Generally, after a deposition process is completed, a chemical mechanical polishing method is used to remove the field metal layer leaving a planarized wiring and via imbedded in an insulator layer. The mask is then etched away by oxygen and stopped by a thin layer of nitride resist. The polymer layer can be replaced by any other insulating materials, such as a diamond-like carbon film. By diamond-like carbon film, it is meant a carbon film that has physical properties similar to that of a diamond material. FIGS. 4 and 5 show subsequent processing steps wherein a Ta layer is deposited as an adhesion layer by a sputtering or collimated sputtering process. The final nitride layer 32 deposited, as shown in FIG. 6, functions as a passivation layer to protect the finished device from the environment.
During the fabrication process of a chip, the gradually built-up structure must be annealed or heat treated many times throughout the process in order to relieve the otherwise built-in stresses in various layers. The annealing temperature used is typically in the range of 150-450° C., while a more preferred annealing temperature range is 300-400° C. At such high temperatures, the solute in the Cu alleys (i.e. Sn, In or C) diffuses to and concentrates at the Cu interfaces and the grain boundaries of Cu alloy grains. For instance, it has been found that in Cu(Sn) alloys containing 1-2 weight percent Sn, the grain boundaries are saturated with Sn ions. When the amount of Sn in the Cu alloy is increased to 5 weight percent, the amount of Sn found at the grain boundaries is similar to that found when only 1-2 weight percent of Sn is present. The additional Sn is held inside the grains in a reservoir to replenish Sn that is depleted at the grain boundaries. Based on the phase diagram of Sn, it is anticipated that the improvement in electromigration resistance can be realized at Sn concentrations up to about 10 weight percent, even though the resistivity of the Cu alloy may be compromised to some extent. The concentration of solute ions effectively blocks any diffusion or electromigration of Cu ions across such interfaces or boundaries. The blocking of diffusion is effective even at large current flows. The electromigration resistance of the Cu alloy is therefore substantially improved. The subsequent levels shown in FIG. 1 are then fabricated by repeating the application of this process.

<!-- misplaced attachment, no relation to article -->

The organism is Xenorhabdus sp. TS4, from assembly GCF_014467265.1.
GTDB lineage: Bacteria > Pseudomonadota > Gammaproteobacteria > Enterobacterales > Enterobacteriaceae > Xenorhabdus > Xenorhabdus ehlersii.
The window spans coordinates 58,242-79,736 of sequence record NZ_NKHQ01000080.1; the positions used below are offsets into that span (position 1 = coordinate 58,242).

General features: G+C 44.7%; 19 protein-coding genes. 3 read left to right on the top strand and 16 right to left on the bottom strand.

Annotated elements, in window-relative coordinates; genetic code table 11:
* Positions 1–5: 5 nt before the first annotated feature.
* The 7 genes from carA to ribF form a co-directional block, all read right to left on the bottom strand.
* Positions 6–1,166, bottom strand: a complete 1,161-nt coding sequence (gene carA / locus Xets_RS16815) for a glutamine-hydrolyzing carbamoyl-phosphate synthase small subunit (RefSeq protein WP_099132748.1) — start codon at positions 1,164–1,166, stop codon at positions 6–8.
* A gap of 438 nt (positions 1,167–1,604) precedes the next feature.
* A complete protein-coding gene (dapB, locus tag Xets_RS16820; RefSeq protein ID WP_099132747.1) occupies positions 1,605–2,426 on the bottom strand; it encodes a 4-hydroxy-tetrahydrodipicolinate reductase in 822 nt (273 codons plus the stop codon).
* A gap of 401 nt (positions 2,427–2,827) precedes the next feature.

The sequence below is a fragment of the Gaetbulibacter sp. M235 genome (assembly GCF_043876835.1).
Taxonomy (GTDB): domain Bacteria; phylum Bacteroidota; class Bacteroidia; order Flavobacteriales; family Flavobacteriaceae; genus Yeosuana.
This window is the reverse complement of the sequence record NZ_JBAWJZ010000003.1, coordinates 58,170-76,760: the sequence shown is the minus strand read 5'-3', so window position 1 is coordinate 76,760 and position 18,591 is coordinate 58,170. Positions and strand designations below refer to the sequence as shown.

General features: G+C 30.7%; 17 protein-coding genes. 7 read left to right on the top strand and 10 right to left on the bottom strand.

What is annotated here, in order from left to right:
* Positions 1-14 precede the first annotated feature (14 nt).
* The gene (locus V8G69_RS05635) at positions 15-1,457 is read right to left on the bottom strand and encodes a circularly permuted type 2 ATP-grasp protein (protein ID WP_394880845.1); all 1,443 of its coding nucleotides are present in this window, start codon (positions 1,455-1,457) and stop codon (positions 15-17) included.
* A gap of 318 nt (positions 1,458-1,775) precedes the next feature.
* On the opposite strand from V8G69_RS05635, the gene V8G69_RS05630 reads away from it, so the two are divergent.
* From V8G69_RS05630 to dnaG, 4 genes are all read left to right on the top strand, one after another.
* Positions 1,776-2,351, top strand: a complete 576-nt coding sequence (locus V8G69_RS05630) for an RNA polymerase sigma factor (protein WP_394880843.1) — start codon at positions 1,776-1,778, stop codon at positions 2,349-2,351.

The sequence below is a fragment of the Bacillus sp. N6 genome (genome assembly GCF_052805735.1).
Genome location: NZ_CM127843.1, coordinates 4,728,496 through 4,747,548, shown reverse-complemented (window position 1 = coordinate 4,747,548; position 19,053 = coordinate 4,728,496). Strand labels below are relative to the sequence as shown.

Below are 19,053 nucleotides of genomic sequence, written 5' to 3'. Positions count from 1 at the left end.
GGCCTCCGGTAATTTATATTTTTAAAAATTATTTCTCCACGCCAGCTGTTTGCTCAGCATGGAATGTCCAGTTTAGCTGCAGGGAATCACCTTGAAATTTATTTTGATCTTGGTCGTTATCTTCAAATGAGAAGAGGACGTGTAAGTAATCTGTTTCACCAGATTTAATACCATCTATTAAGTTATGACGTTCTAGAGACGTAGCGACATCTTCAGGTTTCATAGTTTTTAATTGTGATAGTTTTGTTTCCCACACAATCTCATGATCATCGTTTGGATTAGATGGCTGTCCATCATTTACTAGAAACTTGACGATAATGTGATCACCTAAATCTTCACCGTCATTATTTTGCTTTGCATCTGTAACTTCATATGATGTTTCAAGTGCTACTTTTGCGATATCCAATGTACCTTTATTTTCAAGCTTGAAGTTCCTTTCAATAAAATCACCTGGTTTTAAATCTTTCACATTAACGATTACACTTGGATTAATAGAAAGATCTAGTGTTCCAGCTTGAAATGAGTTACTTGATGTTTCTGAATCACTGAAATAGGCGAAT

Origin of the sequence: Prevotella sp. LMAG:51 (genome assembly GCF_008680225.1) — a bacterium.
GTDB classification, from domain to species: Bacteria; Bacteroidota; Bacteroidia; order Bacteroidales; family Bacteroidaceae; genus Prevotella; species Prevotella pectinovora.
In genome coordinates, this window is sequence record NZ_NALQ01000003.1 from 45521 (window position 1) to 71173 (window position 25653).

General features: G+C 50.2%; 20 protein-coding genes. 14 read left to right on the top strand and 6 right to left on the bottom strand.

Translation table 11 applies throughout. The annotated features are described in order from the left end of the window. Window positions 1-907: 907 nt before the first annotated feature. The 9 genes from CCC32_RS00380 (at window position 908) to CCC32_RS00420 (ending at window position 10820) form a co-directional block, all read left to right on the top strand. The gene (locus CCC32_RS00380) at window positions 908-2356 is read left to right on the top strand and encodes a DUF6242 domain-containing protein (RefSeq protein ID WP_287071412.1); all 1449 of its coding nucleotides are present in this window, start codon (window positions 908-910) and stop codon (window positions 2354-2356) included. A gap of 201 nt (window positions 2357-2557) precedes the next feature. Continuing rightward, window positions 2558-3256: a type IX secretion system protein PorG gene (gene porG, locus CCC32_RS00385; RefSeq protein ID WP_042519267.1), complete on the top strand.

In the Damascene process, all wiring levels are planar at each level which typically results in an enhanced wafer yield when compared to the yield on a non-planar structure. A variety of dielectric materials of suitable dielectric constant can be used for the process, these include SiO2, polymers, diamond-like carbon, flowable silicon oxide, spin-on class, etc.
Other techniques utilizing the present invention Cu alloys are the dry etching and lift-off process. In the dry etching technique, reactive ion etching (RIE) and ion milling have been shown to work satisfactorily in patterning Cu lines. After device fabrication in metal silicide and Ti/TiN/CVD W contact stud formation, a sequential Ta/Cu alloy/Ta trilayer is deposited.